Botanical name: Cedrus Atlantica.
Country of origin: India.
Method of extraction: distillation.
Plant part: branch wood.
Colour: pale yellow to light orange in color.
Perfumery note: middle-base.
Scent: soft, woody and "pencil-like".
Properties: refreshing, antibacterial.
Ingredients (INCI): Cedrus Atlantica Bark Oil.
Major constituents: a-cedrene, b-cedrene, thujopsene, other sesquiterpenes, cedrol and widdrol.
Blends well with: benzoin, bergamot, cinnamon, cypress, frankincense, jasmine, juniper, lavender, lemon, neroli, rose and rosemary.
- In diffusers, Cedarwood oil can be used for arthritis, bronchitis, rheumatism, respiratory problems, as a general tonic and as an insect repellent.
- Cedarwood can be used in a blended massage oil, or diluted in the bath to assist with asthma, bronchitis, respiratory problems, painful joints, oily skin and dandruff. Care must be taken that it does not cause irritation to the mucus membranes.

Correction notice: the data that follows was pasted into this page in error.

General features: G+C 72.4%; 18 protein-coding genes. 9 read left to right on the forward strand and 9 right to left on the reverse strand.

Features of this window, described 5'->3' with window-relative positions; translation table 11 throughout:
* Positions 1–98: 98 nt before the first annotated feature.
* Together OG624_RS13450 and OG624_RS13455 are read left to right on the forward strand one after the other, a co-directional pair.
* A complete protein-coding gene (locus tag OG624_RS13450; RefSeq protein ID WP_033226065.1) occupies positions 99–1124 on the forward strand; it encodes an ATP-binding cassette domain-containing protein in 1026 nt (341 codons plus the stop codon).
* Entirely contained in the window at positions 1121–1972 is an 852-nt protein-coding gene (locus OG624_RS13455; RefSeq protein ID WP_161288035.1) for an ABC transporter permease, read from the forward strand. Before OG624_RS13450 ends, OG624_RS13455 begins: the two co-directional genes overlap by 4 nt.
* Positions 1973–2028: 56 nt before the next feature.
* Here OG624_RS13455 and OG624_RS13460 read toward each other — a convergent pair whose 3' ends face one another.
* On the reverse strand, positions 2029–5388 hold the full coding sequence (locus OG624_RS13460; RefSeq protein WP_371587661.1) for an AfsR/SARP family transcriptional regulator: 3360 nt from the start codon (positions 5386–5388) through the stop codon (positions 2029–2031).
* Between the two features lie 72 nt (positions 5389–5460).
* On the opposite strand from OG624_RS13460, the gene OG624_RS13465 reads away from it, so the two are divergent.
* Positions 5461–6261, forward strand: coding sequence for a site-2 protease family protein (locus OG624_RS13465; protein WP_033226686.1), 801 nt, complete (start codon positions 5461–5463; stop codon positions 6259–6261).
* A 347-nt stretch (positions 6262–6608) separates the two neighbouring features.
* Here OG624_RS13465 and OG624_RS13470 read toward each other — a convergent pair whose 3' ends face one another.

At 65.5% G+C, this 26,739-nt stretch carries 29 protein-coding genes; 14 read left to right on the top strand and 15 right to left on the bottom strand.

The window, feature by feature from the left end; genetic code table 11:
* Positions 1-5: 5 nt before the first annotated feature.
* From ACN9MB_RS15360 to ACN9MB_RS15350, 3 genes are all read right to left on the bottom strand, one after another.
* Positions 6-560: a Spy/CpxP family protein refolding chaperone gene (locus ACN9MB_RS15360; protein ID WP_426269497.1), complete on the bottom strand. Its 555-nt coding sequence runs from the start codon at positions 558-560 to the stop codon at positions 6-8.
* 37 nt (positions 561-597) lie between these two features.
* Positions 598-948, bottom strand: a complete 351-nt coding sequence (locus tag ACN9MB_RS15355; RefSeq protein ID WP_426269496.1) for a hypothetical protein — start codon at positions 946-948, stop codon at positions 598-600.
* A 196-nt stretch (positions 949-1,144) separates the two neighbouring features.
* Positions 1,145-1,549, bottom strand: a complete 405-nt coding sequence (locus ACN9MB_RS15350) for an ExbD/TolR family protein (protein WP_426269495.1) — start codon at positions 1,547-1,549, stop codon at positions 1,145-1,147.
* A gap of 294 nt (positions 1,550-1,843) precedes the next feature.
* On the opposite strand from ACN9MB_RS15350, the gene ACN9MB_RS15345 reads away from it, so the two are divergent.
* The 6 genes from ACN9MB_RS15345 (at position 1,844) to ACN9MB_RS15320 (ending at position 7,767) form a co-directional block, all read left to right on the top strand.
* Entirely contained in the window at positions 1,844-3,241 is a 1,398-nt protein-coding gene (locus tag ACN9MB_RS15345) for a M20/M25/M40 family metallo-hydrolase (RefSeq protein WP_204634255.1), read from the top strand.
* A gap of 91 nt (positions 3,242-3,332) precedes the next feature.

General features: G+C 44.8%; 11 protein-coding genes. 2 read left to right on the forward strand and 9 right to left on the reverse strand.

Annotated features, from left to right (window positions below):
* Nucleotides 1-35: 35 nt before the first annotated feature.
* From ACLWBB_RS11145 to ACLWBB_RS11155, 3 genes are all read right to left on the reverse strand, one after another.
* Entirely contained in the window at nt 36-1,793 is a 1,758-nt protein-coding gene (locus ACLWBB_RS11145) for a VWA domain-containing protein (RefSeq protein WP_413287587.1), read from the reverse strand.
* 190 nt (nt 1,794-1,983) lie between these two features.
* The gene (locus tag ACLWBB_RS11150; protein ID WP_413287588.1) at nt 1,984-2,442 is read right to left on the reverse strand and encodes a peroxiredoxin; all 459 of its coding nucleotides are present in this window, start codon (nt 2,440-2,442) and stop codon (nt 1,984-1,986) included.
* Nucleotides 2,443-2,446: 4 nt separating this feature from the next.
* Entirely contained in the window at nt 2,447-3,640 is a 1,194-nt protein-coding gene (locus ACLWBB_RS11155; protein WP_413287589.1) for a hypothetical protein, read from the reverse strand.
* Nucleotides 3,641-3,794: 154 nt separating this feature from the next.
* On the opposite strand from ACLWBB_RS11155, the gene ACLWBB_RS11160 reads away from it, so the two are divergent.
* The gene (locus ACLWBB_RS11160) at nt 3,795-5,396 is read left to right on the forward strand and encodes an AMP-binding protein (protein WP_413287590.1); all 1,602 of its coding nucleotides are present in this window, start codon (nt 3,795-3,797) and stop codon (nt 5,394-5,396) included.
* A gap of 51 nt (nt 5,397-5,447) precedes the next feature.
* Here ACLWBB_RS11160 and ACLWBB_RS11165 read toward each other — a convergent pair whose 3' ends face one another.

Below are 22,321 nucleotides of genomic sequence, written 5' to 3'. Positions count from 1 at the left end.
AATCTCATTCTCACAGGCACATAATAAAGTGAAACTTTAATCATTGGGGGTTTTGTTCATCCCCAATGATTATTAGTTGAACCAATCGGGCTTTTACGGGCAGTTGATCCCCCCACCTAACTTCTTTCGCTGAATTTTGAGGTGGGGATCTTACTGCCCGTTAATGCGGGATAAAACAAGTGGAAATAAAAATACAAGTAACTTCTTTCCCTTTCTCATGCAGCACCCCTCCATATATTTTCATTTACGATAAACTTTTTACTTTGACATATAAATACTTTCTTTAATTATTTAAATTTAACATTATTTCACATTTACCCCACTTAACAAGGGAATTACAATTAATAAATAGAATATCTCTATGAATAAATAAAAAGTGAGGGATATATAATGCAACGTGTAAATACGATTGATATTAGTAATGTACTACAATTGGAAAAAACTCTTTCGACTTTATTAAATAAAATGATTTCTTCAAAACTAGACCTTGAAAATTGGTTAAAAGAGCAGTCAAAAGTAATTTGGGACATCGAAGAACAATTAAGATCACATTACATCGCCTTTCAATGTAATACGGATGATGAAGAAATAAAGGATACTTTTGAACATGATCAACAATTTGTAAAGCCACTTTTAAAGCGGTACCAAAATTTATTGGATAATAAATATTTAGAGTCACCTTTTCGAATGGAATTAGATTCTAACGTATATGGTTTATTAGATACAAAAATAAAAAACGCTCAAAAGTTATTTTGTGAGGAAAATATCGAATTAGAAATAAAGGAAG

- When diluted in a cream, Cedarwood oil is of great value to combat oily skin and related problems, as well as dermatitis and psoriasis, while bringing relief to the scalp from dandruff.
100% natural, wild grown essential oil (USDA certification).
|Product type||Essential oils|
|Skin concern||Oily & Combination|
|Country of origin||USA|
The tree is native to North America and grows up to 30 m (100 ft) and ages up to 1000 years. This is the tree Solomon used to build the Temple in Jerusalem. Cedrus libani or Lebanon cedar, from which the first essential oil was extracted, is very scarce due to over use.
The Egyptians used the oil in the mummification process, in cosmetics and as a insect repellent, while native Americans used Cedar oil in medicine and burnt it for purification. These days the wood is often used in the making of pencils and boxes.